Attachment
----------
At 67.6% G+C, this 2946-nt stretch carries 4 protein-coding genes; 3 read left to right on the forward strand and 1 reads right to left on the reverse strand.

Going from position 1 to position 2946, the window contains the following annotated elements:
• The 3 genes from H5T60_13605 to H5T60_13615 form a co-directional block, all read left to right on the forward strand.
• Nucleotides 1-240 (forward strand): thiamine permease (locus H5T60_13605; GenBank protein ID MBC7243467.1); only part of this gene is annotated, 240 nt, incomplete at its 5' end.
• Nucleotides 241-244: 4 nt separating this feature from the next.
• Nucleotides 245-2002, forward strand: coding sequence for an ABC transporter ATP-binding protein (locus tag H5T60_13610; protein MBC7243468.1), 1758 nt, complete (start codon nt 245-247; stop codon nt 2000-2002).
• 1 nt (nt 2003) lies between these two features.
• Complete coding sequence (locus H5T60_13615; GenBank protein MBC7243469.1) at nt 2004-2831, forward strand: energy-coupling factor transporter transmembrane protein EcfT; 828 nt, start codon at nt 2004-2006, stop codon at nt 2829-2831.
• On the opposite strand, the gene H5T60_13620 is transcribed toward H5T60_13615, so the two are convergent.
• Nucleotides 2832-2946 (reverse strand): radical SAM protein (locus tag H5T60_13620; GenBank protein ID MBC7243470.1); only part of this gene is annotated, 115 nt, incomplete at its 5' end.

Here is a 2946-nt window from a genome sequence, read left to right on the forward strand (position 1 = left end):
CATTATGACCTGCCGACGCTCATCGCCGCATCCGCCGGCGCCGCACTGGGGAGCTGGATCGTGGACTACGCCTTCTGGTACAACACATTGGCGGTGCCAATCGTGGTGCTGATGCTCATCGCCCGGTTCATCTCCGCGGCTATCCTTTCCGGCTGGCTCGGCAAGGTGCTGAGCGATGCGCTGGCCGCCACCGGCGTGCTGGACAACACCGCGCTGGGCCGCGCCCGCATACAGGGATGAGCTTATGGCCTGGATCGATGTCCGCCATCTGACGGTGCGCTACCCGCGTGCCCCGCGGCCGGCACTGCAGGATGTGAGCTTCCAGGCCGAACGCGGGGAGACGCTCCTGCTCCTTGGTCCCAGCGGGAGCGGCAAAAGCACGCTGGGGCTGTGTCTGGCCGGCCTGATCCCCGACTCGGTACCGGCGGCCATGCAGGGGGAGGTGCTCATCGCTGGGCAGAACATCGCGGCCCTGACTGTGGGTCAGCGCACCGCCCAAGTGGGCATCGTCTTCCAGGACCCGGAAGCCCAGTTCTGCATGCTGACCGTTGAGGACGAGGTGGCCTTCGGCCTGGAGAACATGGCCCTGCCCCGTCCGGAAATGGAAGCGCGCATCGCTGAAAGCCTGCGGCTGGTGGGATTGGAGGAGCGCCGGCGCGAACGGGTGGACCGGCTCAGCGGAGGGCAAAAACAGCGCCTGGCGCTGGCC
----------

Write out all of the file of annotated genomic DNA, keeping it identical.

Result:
At 67.6% G+C, this 2946-nt stretch carries 4 protein-coding genes; 3 read left to right on the forward strand and 1 reads right to left on the reverse strand.

Going from position 1 to position 2946, the window contains the following annotated elements:
• The 3 genes from H5T60_13605 to H5T60_13615 form a co-directional block, all read left to right on the forward strand.
• Nucleotides 1-240 (forward strand): thiamine permease (locus H5T60_13605; GenBank protein ID MBC7243467.1); only part of this gene is annotated, 240 nt, incomplete at its 5' end.
• Nucleotides 241-244: 4 nt separating this feature from the next.
• Nucleotides 245-2002, forward strand: coding sequence for an ABC transporter ATP-binding protein (locus tag H5T60_13610; protein MBC7243468.1), 1758 nt, complete (start codon nt 245-247; stop codon nt 2000-2002).
• 1 nt (nt 2003) lies between these two features.
• Complete coding sequence (locus H5T60_13615; GenBank protein MBC7243469.1) at nt 2004-2831, forward strand: energy-coupling factor transporter transmembrane protein EcfT; 828 nt, start codon at nt 2004-2006, stop codon at nt 2829-2831.
• On the opposite strand, the gene H5T60_13620 is transcribed toward H5T60_13615, so the two are convergent.
• Nucleotides 2832-2946 (reverse strand): radical SAM protein (locus tag H5T60_13620; GenBank protein ID MBC7243470.1); only part of this gene is annotated, 115 nt, incomplete at its 5' end.

Here is a 2946-nt window from a genome sequence, read left to right on the forward strand (position 1 = left end):
CATTATGACCTGCCGACGCTCATCGCCGCATCCGCCGGCGCCGCACTGGGGAGCTGGATCGTGGACTACGCCTTCTGGTACAACACATTGGCGGTGCCAATCGTGGTGCTGATGCTCATCGCCCGGTTCATCTCCGCGGCTATCCTTTCCGGCTGGCTCGGCAAGGTGCTGAGCGATGCGCTGGCCGCCACCGGCGTGCTGGACAACACCGCGCTGGGCCGCGCCCGCATACAGGGATGAGCTTATGGCCTGGATCGATGTCCGCCATCTGACGGTGCGCTACCCGCGTGCCCCGCGGCCGGCACTGCAGGATGTGAGCTTCCAGGCCGAACGCGGGGAGACGCTCCTGCTCCTTGGTCCCAGCGGGAGCGGCAAAAGCACGCTGGGGCTGTGTCTGGCCGGCCTGATCCCCGACTCGGTACCGGCGGCCATGCAGGGGGAGGTGCTCATCGCTGGGCAGAACATCGCGGCCCTGACTGTGGGTCAGCGCACCGCCCAAGTGGGCATCGTCTTCCAGGACCCGGAAGCCCAGTTCTGCATGCTGACCGTTGAGGACGAGGTGGCCTTCGGCCTGGAGAACATGGCCCTGCCCCGTCCGGAAATGGAAGCGCGCATCGCTGAAAGCCTGCGGCTGGTGGGATTGGAGGAGCGCCGGCGCGAACGGGTGGACCGGCTCAGCGGAGGGCAAAAACAGCGCCTGGCGCTGGCC